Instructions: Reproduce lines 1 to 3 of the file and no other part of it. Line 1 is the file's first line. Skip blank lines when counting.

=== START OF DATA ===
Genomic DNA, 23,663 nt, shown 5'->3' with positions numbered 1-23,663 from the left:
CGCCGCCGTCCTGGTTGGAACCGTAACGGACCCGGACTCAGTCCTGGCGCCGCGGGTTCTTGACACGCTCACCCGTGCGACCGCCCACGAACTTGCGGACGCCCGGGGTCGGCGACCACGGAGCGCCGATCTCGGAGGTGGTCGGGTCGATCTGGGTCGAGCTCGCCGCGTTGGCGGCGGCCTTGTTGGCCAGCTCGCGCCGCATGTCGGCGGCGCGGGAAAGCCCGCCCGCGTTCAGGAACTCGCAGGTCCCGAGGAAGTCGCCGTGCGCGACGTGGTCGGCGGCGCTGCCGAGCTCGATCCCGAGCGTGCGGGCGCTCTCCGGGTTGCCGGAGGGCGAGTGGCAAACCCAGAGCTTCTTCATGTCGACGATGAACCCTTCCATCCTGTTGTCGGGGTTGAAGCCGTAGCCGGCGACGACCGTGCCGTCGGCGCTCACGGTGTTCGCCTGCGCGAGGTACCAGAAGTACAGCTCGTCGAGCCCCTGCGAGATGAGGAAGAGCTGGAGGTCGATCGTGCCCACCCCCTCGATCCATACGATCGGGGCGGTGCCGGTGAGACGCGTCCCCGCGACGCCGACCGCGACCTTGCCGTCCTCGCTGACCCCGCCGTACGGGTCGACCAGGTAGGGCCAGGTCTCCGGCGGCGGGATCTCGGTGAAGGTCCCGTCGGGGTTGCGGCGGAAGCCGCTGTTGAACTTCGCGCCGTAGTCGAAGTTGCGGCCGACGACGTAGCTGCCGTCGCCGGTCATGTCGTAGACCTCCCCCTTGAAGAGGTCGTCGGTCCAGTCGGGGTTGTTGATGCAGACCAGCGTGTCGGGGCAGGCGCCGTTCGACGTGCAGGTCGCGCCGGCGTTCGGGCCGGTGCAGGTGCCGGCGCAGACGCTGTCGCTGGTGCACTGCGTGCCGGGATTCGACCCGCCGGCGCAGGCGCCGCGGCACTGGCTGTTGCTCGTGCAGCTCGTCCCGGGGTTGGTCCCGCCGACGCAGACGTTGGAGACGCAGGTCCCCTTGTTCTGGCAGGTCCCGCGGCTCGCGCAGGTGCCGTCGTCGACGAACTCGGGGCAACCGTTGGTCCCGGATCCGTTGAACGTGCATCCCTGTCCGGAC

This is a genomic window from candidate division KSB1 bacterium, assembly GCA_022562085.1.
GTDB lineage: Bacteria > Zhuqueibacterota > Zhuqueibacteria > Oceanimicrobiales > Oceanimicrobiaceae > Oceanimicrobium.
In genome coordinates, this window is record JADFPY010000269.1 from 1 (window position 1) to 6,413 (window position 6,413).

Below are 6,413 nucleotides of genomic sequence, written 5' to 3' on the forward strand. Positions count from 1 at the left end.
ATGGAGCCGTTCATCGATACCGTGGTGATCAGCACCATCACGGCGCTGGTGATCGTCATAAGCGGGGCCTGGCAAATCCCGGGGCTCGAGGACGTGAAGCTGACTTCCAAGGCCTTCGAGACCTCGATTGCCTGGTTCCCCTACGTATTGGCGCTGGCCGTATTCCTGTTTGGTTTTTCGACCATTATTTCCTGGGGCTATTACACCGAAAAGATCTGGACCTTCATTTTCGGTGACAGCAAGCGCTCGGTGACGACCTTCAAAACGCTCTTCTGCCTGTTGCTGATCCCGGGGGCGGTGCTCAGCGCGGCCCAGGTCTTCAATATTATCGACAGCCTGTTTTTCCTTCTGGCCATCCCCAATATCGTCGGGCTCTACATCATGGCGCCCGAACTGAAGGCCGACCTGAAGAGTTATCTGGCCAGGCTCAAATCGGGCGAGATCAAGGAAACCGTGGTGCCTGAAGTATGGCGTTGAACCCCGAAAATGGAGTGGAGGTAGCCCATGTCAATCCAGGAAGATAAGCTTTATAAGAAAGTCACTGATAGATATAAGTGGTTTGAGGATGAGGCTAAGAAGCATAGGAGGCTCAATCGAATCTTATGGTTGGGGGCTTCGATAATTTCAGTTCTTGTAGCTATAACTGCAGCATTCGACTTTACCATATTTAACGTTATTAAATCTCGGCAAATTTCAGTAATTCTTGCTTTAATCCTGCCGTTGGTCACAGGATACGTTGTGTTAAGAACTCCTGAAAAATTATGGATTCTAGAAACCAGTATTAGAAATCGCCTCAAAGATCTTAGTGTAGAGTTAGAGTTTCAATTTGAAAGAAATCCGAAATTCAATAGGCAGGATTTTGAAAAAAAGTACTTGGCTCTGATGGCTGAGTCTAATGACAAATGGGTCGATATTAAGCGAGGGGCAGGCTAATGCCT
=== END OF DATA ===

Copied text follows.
Genomic DNA, 23,663 nt, shown 5'->3' with positions numbered 1-23,663 from the left:
CGCCGCCGTCCTGGTTGGAACCGTAACGGACCCGGACTCAGTCCTGGCGCCGCGGGTTCTTGACACGCTCACCCGTGCGACCGCCCACGAACTTGCGGACGCCCGGGGTCGGCGACCACGGAGCGCCGATCTCGGAGGTGGTCGGGTCGATCTGGGTCGAGCTCGCCGCGTTGGCGGCGGCCTTGTTGGCCAGCTCGCGCCGCATGTCGGCGGCGCGGGAAAGCCCGCCCGCGTTCAGGAACTCGCAGGTCCCGAGGAAGTCGCCGTGCGCGACGTGGTCGGCGGCGCTGCCGAGCTCGATCCCGAGCGTGCGGGCGCTCTCCGGGTTGCCGGAGGGCGAGTGGCAAACCCAGAGCTTCTTCATGTCGACGATGAACCCTTCCATCCTGTTGTCGGGGTTGAAGCCGTAGCCGGCGACGACCGTGCCGTCGGCGCTCACGGTGTTCGCCTGCGCGAGGTACCAGAAGTACAGCTCGTCGAGCCCCTGCGAGATGAGGAAGAGCTGGAGGTCGATCGTGCCCACCCCCTCGATCCATACGATCGGGGCGGTGCCGGTGAGACGCGTCCCCGCGACGCCGACCGCGACCTTGCCGTCCTCGCTGACCCCGCCGTACGGGTCGACCAGGTAGGGCCAGGTCTCCGGCGGCGGGATCTCGGTGAAGGTCCCGTCGGGGTTGCGGCGGAAGCCGCTGTTGAACTTCGCGCCGTAGTCGAAGTTGCGGCCGACGACGTAGCTGCCGTCGCCGGTCATGTCGTAGACCTCCCCCTTGAAGAGGTCGTCGGTCCAGTCGGGGTTGTTGATGCAGACCAGCGTGTCGGGGCAGGCGCCGTTCGACGTGCAGGTCGCGCCGGCGTTCGGGCCGGTGCAGGTGCCGGCGCAGACGCTGTCGCTGGTGCACTGCGTGCCGGGATTCGACCCGCCGGCGCAGGCGCCGCGGCACTGGCTGTTGCTCGTGCAGCTCGTCCCGGGGTTGGTCCCGCCGACGCAGACGTTGGAGACGCAGGTCCCCTTGTTCTGGCAGGTCCCGCGGCTCGCGCAGGTGCCGTCGTCGACGAACTCGGGGCAACCGTTGGTCCCGGATCCGTTGAACGTGCATCCCTGTCCGGAC

This is a genomic window from candidate division KSB1 bacterium, assembly GCA_022562085.1.